To better convenience the paying customers and boost attendance, a new baseball diamond was scratched out within the half-mile oval of the Fairfield Park harness racing track prior to the 1909 season.
Fairfield Park sat at the terminus of the Howard Street trolley line. The tracks ran up Howard Street from downtown Spartanburg. Just past Freemont Street, the line angled over between Franklin Street and Bishop Street (now Fairgrounds Road), coming to an end just across Bishop from the racetrack.
Fairfield Park and surrounding streets, 1910 city map (revised 1912). The baseball diamond is oriented incorrectly, showing a structure within the field of play.
A Sanborn Fire Insurance map published in September 1912 depicts the Fairfield Park structures located at the corner of Spencer and Bishop. A grandstand over 150 feet long and two small sections of bleachers face the racetrack. One section of bleachers was probably reserved for Black spectators. The park was said to host seating for 2000 fans.
A horse shed fronted Bishop Street, while a row of stables lined Spencer. The property also contained two exhibition halls, one for poultry, and a W.C.
Sanborn Fire Insurance Map, September 1912, page 33.
The racetrack had been in use at least since November of 1907 when Fairfield Park hosted the first Spartanburg County Fair. Over 11,000 spectators, most of whom had bought a ticket, filled the park, overflowing the grandstand and lining the racetrack. Get Away, an import from Sumter, set a track record for the one-mile dash, supposedly tearing around the oval twice in one minute and forty-eight seconds. It was an unlikely time given that it equals the current North American record.
The most unique feature of Fairfield Park was the location of the baseball diamond: inside the racetrack. The fence around the outside of the track formed the outfield fence.
An aerial photograph taken in 1950 reveals the approximate location of the playing field. Nearly 40 years after the demise of the Carolina Association, the ghostly image of the diamond was still visible.
Aerial photograph of Fairfield Park racetrack, 1950. Provided by Historic Racetrack Aerials (Twitter @RacingAerials).
Julian S. Miller, the “sporting editor” of the Charlotte Observer, described the ballpark: “The diamond is surrounded by the race track. The fence is very far away and there is no danger of a ball being knocked over it. Home runs will be numerous, however, for if a ball ever gets beyond a fielder it will roll half-way around the track.”
Miller’s description of the fence as “very far away” was an understatement. Using the aerial photograph as a guide for locating the diamond and the outer edge of the track, and using a Google satellite image to measure the distance from home plate to the fence, it appears that the ballpark had approximate dimensions of 900′ to left field, 445′ to center, and 375′ to right.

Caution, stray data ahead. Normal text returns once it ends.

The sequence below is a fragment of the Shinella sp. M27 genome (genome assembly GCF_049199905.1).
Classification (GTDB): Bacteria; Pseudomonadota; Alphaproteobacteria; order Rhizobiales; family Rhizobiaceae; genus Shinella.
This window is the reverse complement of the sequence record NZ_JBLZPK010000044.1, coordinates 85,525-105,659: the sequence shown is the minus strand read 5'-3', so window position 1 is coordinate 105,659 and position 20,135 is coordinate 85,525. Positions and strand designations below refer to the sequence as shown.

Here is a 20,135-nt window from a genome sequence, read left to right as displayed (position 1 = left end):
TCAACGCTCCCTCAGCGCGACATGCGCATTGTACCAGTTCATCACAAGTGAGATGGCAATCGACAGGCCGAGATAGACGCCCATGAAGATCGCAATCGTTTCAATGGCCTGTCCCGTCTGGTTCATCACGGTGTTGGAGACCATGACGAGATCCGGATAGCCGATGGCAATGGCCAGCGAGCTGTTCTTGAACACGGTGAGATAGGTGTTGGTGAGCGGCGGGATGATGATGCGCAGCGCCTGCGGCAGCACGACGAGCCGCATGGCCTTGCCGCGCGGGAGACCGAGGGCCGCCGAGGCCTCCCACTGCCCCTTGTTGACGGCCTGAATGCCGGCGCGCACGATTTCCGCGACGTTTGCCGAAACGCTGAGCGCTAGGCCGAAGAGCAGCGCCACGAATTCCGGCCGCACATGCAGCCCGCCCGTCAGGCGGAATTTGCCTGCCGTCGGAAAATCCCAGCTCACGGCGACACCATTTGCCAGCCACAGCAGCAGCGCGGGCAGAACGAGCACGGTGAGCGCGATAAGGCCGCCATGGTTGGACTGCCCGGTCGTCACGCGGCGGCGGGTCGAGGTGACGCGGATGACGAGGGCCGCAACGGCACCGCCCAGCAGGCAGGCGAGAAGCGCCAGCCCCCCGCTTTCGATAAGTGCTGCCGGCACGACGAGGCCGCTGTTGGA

Google Maps satellite image of Fairfield Park with distances from home plate to the racetrack’s outer fence. Measurements by Google Maps.
Early in the 1909 season, in a game against the Winston-Salem Twins, Spartanburg pitcher Cliff Averett and second baseman Harvey Ritter smacked what would become typical Fairfield Park homers. “Averett hit a home run to deep left with one man on base,” the Charlotte Observer told its readers. “It was the longest hit of the season, rolling all the way to the left field fence beyond the race track. Ritter also hit a homer to centre, the ball getting beyond Carter.”
The “Carter” in question was Robert Love Carter, the Twins’ player-manager and one of the best center fielders in the league. But even the speediest outfielders had difficulty covering Fairfield Park’s massive outfield.
In 1910 the Blackwell Durham Tobacco Company began installing its famous Bull Durham signs in minor league ballparks around North Carolina. By 1911, a bull grazed along the outfield fence of nearly every professional ballpark in the country. Any player who hit the bull with a fairly batted fly ball received a check for $50. And any player who hit a home run received a carton — 72 packages — of Bull Durham smoking tobacco. Homers of both the inside-the-park and over-the-fence varieties were awarded the prize.
Fairfield Park’s bull was installed somewhere along the right field fence. The bull’s distance from home plate assured that it would remain unmarred.
During the 1911 season, no one hit the bull in Fairfield Park but none of the other Carolina Association bulls were impacted, either. Twenty-six homers were recorded in Spartanburg, resulting in the distribution of 1872 packages — 117 pounds — of tobacco.
In 1912, Carolina Association bulls were struck five times. The Spartanburg bull was undamaged. Only 13 home runs were hit in Fairfield Park, giving the lucky players 936 packages of tobacco totaling a mere 59 pounds.